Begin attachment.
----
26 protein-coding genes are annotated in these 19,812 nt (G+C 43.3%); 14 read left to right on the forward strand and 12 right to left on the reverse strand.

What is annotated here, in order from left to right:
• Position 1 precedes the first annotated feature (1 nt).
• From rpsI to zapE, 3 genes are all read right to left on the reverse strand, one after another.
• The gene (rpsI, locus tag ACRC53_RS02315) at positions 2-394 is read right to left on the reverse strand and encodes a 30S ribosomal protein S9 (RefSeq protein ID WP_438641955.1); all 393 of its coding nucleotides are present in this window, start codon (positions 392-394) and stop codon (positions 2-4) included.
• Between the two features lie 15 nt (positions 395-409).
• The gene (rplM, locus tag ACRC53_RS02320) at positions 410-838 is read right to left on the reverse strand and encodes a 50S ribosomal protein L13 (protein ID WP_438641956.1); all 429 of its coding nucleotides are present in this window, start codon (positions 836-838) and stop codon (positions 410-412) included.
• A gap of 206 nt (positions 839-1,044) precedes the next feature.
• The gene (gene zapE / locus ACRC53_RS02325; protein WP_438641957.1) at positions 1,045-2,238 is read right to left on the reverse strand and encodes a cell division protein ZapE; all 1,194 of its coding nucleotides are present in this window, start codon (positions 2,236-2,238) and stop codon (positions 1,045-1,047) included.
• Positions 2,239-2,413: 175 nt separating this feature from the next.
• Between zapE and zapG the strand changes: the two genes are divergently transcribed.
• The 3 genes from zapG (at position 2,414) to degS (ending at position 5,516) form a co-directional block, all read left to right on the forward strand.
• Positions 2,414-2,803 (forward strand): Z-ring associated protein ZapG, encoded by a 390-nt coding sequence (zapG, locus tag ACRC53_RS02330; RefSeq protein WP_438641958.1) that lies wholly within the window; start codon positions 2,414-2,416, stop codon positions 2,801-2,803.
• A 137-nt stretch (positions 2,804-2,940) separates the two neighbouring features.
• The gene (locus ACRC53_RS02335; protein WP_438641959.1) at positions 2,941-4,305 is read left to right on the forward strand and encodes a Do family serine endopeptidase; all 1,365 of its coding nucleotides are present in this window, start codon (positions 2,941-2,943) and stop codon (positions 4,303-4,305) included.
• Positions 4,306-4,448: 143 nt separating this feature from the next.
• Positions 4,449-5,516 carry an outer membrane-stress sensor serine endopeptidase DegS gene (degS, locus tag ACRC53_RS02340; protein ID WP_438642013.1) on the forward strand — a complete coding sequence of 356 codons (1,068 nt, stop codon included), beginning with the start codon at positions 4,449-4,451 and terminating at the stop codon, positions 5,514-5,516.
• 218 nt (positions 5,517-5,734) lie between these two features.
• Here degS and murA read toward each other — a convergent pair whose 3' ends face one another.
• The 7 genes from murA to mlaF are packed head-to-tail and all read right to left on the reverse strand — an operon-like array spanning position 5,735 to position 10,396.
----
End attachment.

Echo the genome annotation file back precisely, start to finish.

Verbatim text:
26 protein-coding genes are annotated in these 19,812 nt (G+C 43.3%); 14 read left to right on the forward strand and 12 right to left on the reverse strand.

What is annotated here, in order from left to right:
• Position 1 precedes the first annotated feature (1 nt).
• From rpsI to zapE, 3 genes are all read right to left on the reverse strand, one after another.
• The gene (rpsI, locus tag ACRC53_RS02315) at positions 2-394 is read right to left on the reverse strand and encodes a 30S ribosomal protein S9 (RefSeq protein ID WP_438641955.1); all 393 of its coding nucleotides are present in this window, start codon (positions 392-394) and stop codon (positions 2-4) included.
• Between the two features lie 15 nt (positions 395-409).
• The gene (rplM, locus tag ACRC53_RS02320) at positions 410-838 is read right to left on the reverse strand and encodes a 50S ribosomal protein L13 (protein ID WP_438641956.1); all 429 of its coding nucleotides are present in this window, start codon (positions 836-838) and stop codon (positions 410-412) included.
• A gap of 206 nt (positions 839-1,044) precedes the next feature.
• The gene (gene zapE / locus ACRC53_RS02325; protein WP_438641957.1) at positions 1,045-2,238 is read right to left on the reverse strand and encodes a cell division protein ZapE; all 1,194 of its coding nucleotides are present in this window, start codon (positions 2,236-2,238) and stop codon (positions 1,045-1,047) included.
• Positions 2,239-2,413: 175 nt separating this feature from the next.
• Between zapE and zapG the strand changes: the two genes are divergently transcribed.
• The 3 genes from zapG (at position 2,414) to degS (ending at position 5,516) form a co-directional block, all read left to right on the forward strand.
• Positions 2,414-2,803 (forward strand): Z-ring associated protein ZapG, encoded by a 390-nt coding sequence (zapG, locus tag ACRC53_RS02330; RefSeq protein WP_438641958.1) that lies wholly within the window; start codon positions 2,414-2,416, stop codon positions 2,801-2,803.
• A 137-nt stretch (positions 2,804-2,940) separates the two neighbouring features.
• The gene (locus ACRC53_RS02335; protein WP_438641959.1) at positions 2,941-4,305 is read left to right on the forward strand and encodes a Do family serine endopeptidase; all 1,365 of its coding nucleotides are present in this window, start codon (positions 2,941-2,943) and stop codon (positions 4,303-4,305) included.
• Positions 4,306-4,448: 143 nt separating this feature from the next.
• Positions 4,449-5,516 carry an outer membrane-stress sensor serine endopeptidase DegS gene (degS, locus tag ACRC53_RS02340; protein ID WP_438642013.1) on the forward strand — a complete coding sequence of 356 codons (1,068 nt, stop codon included), beginning with the start codon at positions 4,449-4,451 and terminating at the stop codon, positions 5,514-5,516.
• 218 nt (positions 5,517-5,734) lie between these two features.
• Here degS and murA read toward each other — a convergent pair whose 3' ends face one another.
• The 7 genes from murA to mlaF are packed head-to-tail and all read right to left on the reverse strand — an operon-like array spanning position 5,735 to position 10,396.